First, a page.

Do people in their 20s need to think about retirement? The short answer is YES.
Getting set-up financially earlier in life means that you are working towards your retirement. When starting off your working life, retirement can seam miles away, but your student loan is right in front of you. So is the opportunity to get into the property ladder. Making good calls along the way could mean that you are ready to stop working even before age 65.
We want to share with you an interview from 2016. Diane Maxwell was Retirement Commissioner back then and in this video, she talks about how should millennials be planning for retirement when they can’t see beyond their hefty student loans and increasing property prices.
Here are a few key points shared by Maxwell:
- Maxwell notes you can do a lot of damage to your finances between the ages of 16 and 24. Whether it’s borrowing for a car, moving out of home or forking out for university, she says people can easily reach their early 20s with a lot of debt stacked up. Student loans also must be considered.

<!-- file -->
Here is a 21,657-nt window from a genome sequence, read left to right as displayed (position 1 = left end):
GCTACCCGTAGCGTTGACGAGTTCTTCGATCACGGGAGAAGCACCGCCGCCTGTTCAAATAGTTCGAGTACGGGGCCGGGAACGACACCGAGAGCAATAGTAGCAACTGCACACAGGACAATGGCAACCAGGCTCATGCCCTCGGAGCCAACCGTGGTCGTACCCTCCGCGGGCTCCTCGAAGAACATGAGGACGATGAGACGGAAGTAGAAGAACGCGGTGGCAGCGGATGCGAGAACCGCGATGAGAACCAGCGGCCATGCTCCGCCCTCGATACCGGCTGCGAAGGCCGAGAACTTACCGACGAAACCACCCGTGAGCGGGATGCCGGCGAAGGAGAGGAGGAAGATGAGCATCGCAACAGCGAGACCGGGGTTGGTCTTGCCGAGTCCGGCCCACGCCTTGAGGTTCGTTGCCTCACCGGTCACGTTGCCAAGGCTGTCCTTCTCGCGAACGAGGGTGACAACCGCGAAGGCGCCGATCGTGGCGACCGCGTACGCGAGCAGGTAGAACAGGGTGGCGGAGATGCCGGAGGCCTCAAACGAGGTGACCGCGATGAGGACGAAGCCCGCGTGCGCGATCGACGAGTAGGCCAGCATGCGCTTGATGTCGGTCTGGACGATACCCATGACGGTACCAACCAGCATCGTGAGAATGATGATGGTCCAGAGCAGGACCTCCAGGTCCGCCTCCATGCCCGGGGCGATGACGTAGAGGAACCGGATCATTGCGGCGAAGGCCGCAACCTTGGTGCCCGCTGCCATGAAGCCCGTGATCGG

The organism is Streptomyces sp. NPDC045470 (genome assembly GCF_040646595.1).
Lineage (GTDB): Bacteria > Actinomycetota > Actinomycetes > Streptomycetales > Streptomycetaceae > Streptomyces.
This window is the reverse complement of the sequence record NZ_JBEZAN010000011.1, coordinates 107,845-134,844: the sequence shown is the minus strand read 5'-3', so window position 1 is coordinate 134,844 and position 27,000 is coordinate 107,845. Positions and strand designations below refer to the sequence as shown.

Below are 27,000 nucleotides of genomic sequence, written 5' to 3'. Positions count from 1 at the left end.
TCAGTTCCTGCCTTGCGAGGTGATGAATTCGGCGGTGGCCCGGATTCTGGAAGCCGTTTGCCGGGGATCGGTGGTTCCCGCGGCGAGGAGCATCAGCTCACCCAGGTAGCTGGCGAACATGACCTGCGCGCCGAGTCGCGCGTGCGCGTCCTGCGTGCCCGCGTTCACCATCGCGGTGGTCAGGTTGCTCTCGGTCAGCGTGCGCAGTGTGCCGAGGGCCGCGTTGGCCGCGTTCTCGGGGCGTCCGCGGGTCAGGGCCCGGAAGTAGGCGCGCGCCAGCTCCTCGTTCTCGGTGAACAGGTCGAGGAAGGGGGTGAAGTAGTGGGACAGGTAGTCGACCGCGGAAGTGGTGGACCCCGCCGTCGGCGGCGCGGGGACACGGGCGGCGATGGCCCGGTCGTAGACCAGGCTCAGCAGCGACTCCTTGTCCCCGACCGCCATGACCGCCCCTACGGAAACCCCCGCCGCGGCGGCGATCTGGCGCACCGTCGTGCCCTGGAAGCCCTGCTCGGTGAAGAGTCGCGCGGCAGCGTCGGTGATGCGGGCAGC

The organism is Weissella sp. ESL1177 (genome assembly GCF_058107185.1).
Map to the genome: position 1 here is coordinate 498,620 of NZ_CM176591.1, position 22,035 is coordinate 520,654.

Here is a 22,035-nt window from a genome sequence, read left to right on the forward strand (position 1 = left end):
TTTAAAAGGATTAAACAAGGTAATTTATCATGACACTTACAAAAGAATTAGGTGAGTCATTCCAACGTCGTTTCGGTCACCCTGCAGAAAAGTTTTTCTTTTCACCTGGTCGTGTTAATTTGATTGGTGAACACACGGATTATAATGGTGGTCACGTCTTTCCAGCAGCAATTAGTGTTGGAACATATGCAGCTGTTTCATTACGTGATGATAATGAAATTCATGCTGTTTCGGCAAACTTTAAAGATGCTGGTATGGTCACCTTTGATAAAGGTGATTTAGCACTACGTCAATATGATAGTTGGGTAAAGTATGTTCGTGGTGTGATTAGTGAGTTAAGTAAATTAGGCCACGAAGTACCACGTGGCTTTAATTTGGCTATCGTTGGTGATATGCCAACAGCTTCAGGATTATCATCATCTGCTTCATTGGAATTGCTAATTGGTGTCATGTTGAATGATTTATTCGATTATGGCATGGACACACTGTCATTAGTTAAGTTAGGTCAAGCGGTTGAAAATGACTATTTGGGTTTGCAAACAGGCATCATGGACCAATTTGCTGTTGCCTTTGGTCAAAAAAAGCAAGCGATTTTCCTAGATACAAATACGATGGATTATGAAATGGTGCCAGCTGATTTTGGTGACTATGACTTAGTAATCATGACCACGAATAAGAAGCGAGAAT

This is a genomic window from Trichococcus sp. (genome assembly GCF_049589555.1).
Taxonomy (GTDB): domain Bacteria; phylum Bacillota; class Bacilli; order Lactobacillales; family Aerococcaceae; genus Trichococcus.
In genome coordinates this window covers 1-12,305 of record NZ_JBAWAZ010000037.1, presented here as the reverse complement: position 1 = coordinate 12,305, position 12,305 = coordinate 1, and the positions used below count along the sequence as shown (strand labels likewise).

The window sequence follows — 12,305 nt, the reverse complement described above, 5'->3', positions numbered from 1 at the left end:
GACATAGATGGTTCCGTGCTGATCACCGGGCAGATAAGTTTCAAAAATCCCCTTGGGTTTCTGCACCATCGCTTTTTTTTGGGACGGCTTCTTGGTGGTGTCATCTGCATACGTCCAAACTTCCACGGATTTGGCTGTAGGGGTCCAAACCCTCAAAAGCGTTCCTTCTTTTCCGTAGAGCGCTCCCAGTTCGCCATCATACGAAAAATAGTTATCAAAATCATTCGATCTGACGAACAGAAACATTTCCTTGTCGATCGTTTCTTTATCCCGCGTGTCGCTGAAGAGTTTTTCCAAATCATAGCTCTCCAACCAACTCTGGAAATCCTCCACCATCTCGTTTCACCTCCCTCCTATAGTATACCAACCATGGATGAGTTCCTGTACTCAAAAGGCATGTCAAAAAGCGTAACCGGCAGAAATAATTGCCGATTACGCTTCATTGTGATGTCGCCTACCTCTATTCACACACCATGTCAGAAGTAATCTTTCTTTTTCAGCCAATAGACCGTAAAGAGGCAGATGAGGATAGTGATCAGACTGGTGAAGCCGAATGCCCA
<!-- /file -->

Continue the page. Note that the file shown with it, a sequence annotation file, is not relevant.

- Maxwell doesn’t stay up at night worrying about young people with credit card debt, but is very concerned about those with high interest, second, third and fourth tier loans.
- “KiwiSaver is a phenomenal thing and I think it’s what’s going to save us in the long term". She “fully supports” young people taking money out of their KiwiSaver for their first home, as paying down a mortgage encourages them to put money toward a valuable asset, rather than blowing it on things they don’t need. “Reaching retirement mortgage free is probably the best thing you can do.”
- Maxwell is concerned that like many Europeans, Americans, Brits and Aussies, New Zealanders in their 20s can’t afford to leave home, so they’re only having children later in life. “What we don’t need is a reduction in people having babies, because it’s going to exacerbate the aging population.
- Maxwell concludes: “Spread whatever it is you’ve got; KiwiSaver is a great thing; try to get into the property market too; try to have some savings on the side; the best thing you can do is spread that risk.”